Chan says Japanese skaters top rivals for Sochi Games


Akiko Suzuki, Yuzuru Hanyu, Nobunari Oda and Takahito Mura arrive at Skate Canada this week hoping to replicate the success compatriots Mao Asada and Tatsuki Machida enjoyed at Skate America last week.

Superstar Mao posted a convincing win in the women’s event last week in Detroit, where Skate America opened the ISU Figure Skating Grand Prix series in a season that will be highlighted by the 2014 Sochi Olympics.

Unheralded Machida topped the men’s field with a surprise result.

This week, Hanyu, Oda and Mura take on Canada’s three-time reigning world champion Patrick Chan, while veteran Suzuki, 28, faces a quintet of talented teens including defending Skate Canada champion Kaetlyn Osmond, of Canada, Russian Julia Lipnitskaia and an American trio led by Gracie Gold.

Skate Canada, the second of six Grand Prix events, features 51 athletes from nine countries vying for medals and points needed to qualify for the Grand Prix Final in December.

That event in Fukuoka will serve as a preview of the Olympic contest that will unfold in Sochi, Russia, in February.

Suzuki’s bid for gold in Canada was eased somewhat by the withdrawal of Kim Yu-na, South Korea’s reigning world and Olympic champion who is recovering from a foot injury.

Second at this event last year and third at the Grand Prix Final, Suzuki needs to bounce back from a disappointing end to last season when a bad case of nerves caused her to tumble to 12th place at the world championships.

“I had the bronze medal the year before that and I wanted to be higher and I just got too nervous,” Suzuki said.

“This season will be my final competitions, so I want to enjoy my skating every time I compete. I will try really hard to get on the Olympic team (at the national championship in December). There are very strong women in Japan, so that will be hard,” said Suzuki, who finished eighth at the Vancouver Games in 2010.

In practice on Thursday, the women were impressive in executing their most difficult tricks, while the men looked a little less steady and confident. Still, Chan and the three Japanese all managed successful quad jumps in their first outing on Harbour Station ice.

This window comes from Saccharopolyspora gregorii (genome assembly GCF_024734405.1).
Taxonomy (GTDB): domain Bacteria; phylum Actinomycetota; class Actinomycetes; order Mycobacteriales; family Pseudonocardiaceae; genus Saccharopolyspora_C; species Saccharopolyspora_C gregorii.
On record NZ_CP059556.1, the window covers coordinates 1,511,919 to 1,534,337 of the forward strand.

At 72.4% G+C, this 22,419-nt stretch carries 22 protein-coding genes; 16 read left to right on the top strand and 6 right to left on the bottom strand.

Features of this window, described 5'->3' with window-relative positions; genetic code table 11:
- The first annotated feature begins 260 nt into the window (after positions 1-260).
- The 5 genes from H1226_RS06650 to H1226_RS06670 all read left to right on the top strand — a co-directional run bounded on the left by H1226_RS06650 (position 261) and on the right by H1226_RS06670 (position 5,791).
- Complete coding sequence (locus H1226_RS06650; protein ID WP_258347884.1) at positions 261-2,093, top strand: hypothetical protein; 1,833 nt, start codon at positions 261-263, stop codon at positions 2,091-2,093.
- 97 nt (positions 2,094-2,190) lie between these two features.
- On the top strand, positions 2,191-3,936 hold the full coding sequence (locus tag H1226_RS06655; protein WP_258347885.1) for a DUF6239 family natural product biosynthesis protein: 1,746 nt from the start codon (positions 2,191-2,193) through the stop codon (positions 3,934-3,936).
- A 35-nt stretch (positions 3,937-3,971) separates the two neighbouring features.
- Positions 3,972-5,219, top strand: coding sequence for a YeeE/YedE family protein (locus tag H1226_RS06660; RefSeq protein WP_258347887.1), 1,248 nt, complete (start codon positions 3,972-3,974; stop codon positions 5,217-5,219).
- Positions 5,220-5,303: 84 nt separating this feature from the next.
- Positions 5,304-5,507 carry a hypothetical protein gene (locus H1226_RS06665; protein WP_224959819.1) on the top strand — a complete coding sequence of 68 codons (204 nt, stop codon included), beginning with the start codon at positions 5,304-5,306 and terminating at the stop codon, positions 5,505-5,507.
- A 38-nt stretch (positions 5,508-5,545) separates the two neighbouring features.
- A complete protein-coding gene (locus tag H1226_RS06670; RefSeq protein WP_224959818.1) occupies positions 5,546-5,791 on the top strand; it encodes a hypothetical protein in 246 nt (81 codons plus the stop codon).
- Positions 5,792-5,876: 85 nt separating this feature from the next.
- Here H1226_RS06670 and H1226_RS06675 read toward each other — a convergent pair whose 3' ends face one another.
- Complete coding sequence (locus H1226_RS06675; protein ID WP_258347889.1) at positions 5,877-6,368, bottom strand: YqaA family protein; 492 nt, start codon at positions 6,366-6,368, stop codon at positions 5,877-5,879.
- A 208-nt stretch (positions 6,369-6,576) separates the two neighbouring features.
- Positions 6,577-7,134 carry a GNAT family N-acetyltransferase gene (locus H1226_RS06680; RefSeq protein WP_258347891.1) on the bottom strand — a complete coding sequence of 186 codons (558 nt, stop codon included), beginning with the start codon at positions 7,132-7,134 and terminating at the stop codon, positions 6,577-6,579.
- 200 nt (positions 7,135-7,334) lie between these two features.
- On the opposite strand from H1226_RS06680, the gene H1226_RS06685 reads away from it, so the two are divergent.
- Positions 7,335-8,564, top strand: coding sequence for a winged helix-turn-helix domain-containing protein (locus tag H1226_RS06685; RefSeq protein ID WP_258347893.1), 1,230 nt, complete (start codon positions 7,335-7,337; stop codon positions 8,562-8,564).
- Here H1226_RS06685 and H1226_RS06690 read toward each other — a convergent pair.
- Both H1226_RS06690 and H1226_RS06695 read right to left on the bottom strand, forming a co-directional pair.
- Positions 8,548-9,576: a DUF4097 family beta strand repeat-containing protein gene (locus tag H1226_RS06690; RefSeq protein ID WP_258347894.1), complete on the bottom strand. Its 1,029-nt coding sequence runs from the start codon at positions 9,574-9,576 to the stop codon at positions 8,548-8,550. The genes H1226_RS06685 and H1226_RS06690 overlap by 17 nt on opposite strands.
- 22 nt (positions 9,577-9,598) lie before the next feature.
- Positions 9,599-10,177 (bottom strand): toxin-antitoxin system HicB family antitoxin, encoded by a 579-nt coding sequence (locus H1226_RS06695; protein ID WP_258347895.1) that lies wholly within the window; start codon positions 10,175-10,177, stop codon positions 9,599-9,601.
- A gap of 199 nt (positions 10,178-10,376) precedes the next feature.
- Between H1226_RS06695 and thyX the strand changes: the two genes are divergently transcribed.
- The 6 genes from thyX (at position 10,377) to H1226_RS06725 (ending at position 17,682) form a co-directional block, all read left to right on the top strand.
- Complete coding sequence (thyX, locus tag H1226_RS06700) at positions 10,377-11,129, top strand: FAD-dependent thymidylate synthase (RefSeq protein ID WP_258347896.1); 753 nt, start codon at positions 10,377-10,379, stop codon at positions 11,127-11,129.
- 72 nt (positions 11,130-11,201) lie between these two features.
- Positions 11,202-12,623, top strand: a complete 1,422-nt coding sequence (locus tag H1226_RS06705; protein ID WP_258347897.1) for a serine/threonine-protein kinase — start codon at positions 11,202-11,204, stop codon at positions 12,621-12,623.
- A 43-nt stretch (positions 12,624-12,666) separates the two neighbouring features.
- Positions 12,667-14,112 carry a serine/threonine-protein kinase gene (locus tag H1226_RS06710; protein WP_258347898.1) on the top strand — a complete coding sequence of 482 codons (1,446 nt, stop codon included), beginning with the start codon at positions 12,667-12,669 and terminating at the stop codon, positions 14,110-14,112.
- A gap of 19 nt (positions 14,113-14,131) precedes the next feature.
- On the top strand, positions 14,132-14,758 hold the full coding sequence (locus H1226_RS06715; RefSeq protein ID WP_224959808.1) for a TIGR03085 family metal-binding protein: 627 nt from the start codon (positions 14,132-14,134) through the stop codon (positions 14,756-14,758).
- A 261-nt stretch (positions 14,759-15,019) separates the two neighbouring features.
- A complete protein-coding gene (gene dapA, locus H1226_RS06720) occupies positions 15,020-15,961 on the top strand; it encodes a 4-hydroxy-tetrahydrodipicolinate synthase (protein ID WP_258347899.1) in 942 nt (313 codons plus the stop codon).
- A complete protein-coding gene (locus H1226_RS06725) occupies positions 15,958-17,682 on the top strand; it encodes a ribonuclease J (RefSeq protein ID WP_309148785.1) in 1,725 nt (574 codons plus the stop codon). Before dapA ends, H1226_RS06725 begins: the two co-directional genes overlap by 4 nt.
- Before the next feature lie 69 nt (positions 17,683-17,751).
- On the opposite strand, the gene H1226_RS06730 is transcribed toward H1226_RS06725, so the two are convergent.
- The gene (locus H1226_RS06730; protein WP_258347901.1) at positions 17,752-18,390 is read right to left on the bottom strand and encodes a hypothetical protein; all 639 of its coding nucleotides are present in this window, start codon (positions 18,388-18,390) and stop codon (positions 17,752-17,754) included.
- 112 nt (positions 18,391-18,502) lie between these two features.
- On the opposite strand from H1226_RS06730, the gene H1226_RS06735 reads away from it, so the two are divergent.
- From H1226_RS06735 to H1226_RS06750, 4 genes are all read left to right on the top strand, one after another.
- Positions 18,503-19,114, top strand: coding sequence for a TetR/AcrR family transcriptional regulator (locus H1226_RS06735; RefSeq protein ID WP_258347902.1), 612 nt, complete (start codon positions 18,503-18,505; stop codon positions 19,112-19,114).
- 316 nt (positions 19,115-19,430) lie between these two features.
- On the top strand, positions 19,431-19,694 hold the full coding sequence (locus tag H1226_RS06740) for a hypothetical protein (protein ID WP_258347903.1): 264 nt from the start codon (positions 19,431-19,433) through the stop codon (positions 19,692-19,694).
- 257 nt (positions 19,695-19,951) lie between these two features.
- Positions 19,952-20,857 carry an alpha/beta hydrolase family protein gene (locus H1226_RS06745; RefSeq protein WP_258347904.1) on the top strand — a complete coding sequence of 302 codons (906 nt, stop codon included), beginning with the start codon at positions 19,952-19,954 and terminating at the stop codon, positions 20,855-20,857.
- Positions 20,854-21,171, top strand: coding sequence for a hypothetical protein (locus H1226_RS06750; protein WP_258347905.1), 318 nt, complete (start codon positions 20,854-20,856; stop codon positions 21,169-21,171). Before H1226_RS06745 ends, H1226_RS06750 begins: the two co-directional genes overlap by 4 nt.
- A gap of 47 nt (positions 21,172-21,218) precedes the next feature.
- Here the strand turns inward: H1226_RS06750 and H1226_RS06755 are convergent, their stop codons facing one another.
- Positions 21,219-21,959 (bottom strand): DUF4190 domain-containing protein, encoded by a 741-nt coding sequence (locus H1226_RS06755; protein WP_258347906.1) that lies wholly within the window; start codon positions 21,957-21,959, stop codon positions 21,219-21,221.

“It was a bit frustrating. It took a lot of adjusting, but I got done what I had to get done,” said Chan, who settled for silver a year ago when he competed without sufficient preparation for this event.

“Probably my biggest rivals for the 2014 Olympics” is how Chan described the Japanese.

“They perfect every element of figure skating. I think that’s why figure skating is growing so quickly there because they’re making a real statement internationally,” he said.

Still, Japan’s top-ranked Hanyu (fourth at the 2013 worlds) was not perfect in his first warmup, although that did not worry his coach Brian Orser, who guided Kim to Olympic gold in 2010.

“When he goes out and does a crazy good practice where everything is perfection, that’s when I get nervous,” Orser said, noting he believes Hanyu has what it takes to land on the podium in Sochi.

Hanyu admitted he was distracted by watching his competitors go through their paces and promised to focus only on himself next time out.

“I want to skate two perfect programs and win. I want to qualify for the Grand Prix Final,” he said.

In ice dance, Canada’s Olympic champions Tessa Virtue and Scott Moir are the heavy favorites for gold. Their teammates and world bronze medalists, Meagan Duhamel and Eric Radford, are the frontrunners in the pairs event.

The first rounds of competition for all disciplines are Friday, with the medal rounds on Saturday.